Courtesy of Shandorf Yirenkyi Jr.

After his initial visit to Ghana, Shandorf was hooked. He returned to Ghana six months later for his sister Liticia’s wedding in the summer of 2019, and again in another six months. His second and third visits took place in the Year of the Return, which commemorated the 400-year anniversary of Africans being taken to America.

The Year of Return was the golden year to be in the Gold Coast. It was the right place at the right time to rediscover what makes Ghana and Africa so great. What I appreciated most about that trip was seeing so many people I personally knew from the States. I ran into people I knew from the gym, from church, and old friends from school. I even randomly spotted one of my coworkers in the club. It brought me so much joy to see people I knew from home enjoying Ghana for the first time just as I did when I first went there.”

Shandorf believes that all Black Americans should visit Africa because it is a place where we can truly feel a sense of belonging. It is our responsibility to educate ourselves about the continent beyond what we may learn from TV or classrooms, and exploring Ghana allows one the honor and privilege of learning so much about African history. Visiting places like the Cape Coast castle, Shandorf felt he was able to come back home to reclaim African culture willingly for himself, connecting his own puzzles, and getting to know himself a little better than he did in America.

Courtesy of Shandorf Yirenkyi Jr.

“Touring the slave dungeons was a chilling experience that I often think about still. Did you know that the term ‘master bedroom originally referred to the bedroom of the slave master? Their living quarters were the best, most well-lit and comfortable rooms in the castle, while yards away thousands of Black Africans were crammed into pitch black dungeons unsure if they’d see tomorrow. There is a door there called the ‘Door of No Return,’ which is a portal through which Africans were taken to be planted throughout the world by force.”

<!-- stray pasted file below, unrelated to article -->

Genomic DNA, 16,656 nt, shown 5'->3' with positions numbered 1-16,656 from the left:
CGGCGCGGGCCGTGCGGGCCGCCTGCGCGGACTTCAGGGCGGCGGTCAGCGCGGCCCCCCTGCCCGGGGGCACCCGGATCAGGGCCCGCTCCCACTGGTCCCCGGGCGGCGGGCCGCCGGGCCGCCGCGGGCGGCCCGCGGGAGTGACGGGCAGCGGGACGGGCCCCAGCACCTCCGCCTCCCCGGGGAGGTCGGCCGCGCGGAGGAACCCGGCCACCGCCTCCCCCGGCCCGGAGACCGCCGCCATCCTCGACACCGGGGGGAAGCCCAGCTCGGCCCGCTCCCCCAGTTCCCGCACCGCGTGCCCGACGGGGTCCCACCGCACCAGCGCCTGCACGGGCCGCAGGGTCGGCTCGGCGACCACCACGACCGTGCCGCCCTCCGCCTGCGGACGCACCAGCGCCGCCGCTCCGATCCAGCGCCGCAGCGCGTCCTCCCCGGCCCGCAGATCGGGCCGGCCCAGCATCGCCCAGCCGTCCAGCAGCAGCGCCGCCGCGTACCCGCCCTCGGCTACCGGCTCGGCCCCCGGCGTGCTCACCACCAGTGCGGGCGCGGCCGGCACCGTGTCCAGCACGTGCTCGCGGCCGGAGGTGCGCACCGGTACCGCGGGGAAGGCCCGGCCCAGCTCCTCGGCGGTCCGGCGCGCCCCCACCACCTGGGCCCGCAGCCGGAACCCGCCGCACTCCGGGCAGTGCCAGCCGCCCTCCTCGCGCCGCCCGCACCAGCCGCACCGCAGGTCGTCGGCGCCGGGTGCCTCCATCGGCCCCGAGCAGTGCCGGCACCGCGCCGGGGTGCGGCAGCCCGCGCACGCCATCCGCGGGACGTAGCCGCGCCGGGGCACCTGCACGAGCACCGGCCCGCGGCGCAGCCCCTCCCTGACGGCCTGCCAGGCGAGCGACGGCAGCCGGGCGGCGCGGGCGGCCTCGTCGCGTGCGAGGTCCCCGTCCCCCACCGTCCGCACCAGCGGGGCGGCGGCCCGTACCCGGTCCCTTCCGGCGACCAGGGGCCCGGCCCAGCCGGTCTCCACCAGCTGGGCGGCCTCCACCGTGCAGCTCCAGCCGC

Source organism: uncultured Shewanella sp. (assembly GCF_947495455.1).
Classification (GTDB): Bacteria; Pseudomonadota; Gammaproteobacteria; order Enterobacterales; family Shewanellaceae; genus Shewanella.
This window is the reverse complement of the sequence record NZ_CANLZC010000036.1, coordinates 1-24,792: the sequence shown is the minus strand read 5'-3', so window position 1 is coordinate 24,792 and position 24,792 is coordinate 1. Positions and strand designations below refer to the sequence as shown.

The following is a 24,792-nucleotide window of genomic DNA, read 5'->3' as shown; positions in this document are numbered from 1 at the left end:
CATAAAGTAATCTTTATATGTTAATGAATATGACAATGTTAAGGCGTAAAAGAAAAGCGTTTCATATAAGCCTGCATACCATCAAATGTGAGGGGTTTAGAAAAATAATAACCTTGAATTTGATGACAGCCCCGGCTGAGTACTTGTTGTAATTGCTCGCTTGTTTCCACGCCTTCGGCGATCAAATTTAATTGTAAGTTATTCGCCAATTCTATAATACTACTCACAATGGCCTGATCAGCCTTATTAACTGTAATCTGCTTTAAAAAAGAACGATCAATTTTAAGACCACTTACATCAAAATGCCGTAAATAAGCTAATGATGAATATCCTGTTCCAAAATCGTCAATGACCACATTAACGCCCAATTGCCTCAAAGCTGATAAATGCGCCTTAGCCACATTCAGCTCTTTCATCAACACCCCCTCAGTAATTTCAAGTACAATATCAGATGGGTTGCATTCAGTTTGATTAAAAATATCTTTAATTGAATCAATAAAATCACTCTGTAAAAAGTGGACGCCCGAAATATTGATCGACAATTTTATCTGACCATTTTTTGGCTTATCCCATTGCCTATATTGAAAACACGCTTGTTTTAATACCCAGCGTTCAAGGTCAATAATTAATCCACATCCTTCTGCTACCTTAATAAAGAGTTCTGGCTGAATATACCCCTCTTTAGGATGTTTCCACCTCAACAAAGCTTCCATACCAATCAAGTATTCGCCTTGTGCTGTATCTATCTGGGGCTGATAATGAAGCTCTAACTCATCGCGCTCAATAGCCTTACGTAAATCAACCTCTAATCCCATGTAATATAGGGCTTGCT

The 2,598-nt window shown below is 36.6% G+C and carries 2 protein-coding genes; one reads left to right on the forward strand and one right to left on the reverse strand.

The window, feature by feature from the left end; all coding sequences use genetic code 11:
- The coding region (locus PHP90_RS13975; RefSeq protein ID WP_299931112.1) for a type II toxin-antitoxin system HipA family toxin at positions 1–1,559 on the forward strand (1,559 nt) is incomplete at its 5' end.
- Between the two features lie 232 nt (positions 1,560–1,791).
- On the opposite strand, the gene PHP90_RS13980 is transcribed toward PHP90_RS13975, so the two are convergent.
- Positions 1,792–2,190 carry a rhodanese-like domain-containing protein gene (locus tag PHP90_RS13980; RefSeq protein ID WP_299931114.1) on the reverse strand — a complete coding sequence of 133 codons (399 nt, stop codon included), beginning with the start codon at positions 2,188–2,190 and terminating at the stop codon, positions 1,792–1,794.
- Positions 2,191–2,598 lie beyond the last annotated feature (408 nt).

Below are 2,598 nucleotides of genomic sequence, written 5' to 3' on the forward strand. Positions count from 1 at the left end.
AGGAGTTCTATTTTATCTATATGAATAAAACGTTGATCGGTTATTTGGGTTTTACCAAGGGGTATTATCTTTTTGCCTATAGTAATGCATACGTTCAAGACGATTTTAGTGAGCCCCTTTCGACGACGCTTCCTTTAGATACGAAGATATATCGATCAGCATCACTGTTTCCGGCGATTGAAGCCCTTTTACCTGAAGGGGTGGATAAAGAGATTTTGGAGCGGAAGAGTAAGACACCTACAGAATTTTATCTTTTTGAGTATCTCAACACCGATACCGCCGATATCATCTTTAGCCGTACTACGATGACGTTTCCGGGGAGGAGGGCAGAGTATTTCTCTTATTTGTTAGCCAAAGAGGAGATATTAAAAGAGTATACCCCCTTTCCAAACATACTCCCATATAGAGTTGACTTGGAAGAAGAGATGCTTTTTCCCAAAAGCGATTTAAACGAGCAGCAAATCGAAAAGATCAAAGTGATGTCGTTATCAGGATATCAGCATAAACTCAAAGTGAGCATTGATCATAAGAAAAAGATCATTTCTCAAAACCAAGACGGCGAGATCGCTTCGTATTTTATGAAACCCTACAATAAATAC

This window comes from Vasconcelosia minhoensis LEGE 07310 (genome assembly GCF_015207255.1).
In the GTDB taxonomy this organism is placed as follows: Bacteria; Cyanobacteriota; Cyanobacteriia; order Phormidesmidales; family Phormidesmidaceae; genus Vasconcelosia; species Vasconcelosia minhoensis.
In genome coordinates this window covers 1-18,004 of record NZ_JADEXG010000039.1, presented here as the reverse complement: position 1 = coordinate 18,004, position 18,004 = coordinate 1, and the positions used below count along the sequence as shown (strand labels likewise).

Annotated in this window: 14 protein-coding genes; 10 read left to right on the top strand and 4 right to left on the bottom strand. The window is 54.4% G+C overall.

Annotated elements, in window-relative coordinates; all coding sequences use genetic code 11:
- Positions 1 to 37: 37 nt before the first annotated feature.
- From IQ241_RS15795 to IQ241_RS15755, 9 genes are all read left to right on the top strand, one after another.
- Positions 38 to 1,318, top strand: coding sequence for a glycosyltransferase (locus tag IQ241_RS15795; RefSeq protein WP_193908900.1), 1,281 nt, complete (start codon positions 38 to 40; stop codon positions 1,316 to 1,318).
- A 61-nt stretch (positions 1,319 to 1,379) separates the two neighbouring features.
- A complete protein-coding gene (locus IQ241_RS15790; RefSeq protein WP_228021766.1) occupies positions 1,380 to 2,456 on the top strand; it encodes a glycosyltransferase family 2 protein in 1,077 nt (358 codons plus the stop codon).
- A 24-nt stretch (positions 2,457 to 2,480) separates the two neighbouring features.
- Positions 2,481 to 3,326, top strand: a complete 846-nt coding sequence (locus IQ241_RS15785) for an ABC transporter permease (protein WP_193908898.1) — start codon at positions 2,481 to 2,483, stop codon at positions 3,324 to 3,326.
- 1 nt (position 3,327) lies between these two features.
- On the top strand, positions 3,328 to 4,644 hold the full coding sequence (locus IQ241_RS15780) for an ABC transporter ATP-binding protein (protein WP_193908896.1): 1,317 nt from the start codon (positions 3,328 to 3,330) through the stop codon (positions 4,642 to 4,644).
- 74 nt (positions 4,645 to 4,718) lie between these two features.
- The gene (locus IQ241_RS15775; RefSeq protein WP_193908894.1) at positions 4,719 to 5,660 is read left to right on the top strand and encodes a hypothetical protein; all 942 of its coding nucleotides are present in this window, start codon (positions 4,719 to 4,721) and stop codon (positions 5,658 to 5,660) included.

Shandorf feels he would still have an unbiased love for Ghana even if he did not come from Ghanaian lineage. He plans on returning for many more trips to explore more outside of Accra, including Kumasi and his family’s town, Worawora.

“Ghana must be where God lives because everyone feels at peace there. It’s my favorite country in the Motherland because it is literally my mother’s land and my father’s land, as well. A common phrase I would hear when someone is about to eat their own food in your presence is ‘you’re invited.’ This shows how welcoming Ghanaians are and shows the true essence of Ghana— bringing people together and bridging the gap. I am so glad to see Ghana being glamorized for the gem it has always been and hope the rest of the world has the opportunity to experience the beauty of it.”

Related: The Black Expat: ‘Of All The Countries I’ve Lived, I Felt Most Uncomfortable In The US’‘Returning To Africa, You Realize The Resilience Of Our Ancestors’